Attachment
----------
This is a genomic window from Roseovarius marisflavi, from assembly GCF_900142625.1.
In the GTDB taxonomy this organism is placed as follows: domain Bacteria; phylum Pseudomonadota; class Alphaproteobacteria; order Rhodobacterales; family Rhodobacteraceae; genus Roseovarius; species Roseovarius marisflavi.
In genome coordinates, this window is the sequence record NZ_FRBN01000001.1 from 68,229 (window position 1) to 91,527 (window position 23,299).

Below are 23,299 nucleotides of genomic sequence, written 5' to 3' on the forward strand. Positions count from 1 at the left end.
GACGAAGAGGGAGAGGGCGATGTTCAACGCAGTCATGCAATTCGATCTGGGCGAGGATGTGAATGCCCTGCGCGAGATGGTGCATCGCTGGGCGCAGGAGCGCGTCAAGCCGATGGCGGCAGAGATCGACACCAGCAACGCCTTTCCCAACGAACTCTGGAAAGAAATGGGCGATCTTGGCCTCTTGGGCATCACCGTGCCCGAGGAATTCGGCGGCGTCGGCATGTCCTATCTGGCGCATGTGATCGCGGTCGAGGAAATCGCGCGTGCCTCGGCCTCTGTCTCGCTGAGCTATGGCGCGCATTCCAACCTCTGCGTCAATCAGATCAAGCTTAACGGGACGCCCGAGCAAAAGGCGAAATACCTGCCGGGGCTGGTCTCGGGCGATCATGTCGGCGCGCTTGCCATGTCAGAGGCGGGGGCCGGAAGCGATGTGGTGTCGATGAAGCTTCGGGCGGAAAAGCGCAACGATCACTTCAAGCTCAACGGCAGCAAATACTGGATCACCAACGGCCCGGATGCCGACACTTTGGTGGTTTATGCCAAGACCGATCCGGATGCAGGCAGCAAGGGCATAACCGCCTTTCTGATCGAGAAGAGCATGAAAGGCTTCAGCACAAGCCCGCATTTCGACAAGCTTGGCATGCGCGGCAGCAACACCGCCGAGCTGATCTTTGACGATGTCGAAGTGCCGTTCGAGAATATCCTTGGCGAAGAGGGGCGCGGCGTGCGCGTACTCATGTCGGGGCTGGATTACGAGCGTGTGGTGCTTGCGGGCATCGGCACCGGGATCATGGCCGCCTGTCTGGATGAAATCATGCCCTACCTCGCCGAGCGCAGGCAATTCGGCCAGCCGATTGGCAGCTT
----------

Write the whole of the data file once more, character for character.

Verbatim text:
This is a genomic window from Roseovarius marisflavi, from assembly GCF_900142625.1.
In the GTDB taxonomy this organism is placed as follows: domain Bacteria; phylum Pseudomonadota; class Alphaproteobacteria; order Rhodobacterales; family Rhodobacteraceae; genus Roseovarius; species Roseovarius marisflavi.
In genome coordinates, this window is the sequence record NZ_FRBN01000001.1 from 68,229 (window position 1) to 91,527 (window position 23,299).

Below are 23,299 nucleotides of genomic sequence, written 5' to 3' on the forward strand. Positions count from 1 at the left end.
GACGAAGAGGGAGAGGGCGATGTTCAACGCAGTCATGCAATTCGATCTGGGCGAGGATGTGAATGCCCTGCGCGAGATGGTGCATCGCTGGGCGCAGGAGCGCGTCAAGCCGATGGCGGCAGAGATCGACACCAGCAACGCCTTTCCCAACGAACTCTGGAAAGAAATGGGCGATCTTGGCCTCTTGGGCATCACCGTGCCCGAGGAATTCGGCGGCGTCGGCATGTCCTATCTGGCGCATGTGATCGCGGTCGAGGAAATCGCGCGTGCCTCGGCCTCTGTCTCGCTGAGCTATGGCGCGCATTCCAACCTCTGCGTCAATCAGATCAAGCTTAACGGGACGCCCGAGCAAAAGGCGAAATACCTGCCGGGGCTGGTCTCGGGCGATCATGTCGGCGCGCTTGCCATGTCAGAGGCGGGGGCCGGAAGCGATGTGGTGTCGATGAAGCTTCGGGCGGAAAAGCGCAACGATCACTTCAAGCTCAACGGCAGCAAATACTGGATCACCAACGGCCCGGATGCCGACACTTTGGTGGTTTATGCCAAGACCGATCCGGATGCAGGCAGCAAGGGCATAACCGCCTTTCTGATCGAGAAGAGCATGAAAGGCTTCAGCACAAGCCCGCATTTCGACAAGCTTGGCATGCGCGGCAGCAACACCGCCGAGCTGATCTTTGACGATGTCGAAGTGCCGTTCGAGAATATCCTTGGCGAAGAGGGGCGCGGCGTGCGCGTACTCATGTCGGGGCTGGATTACGAGCGTGTGGTGCTTGCGGGCATCGGCACCGGGATCATGGCCGCCTGTCTGGATGAAATCATGCCCTACCTCGCCGAGCGCAGGCAATTCGGCCAGCCGATTGGCAGCTT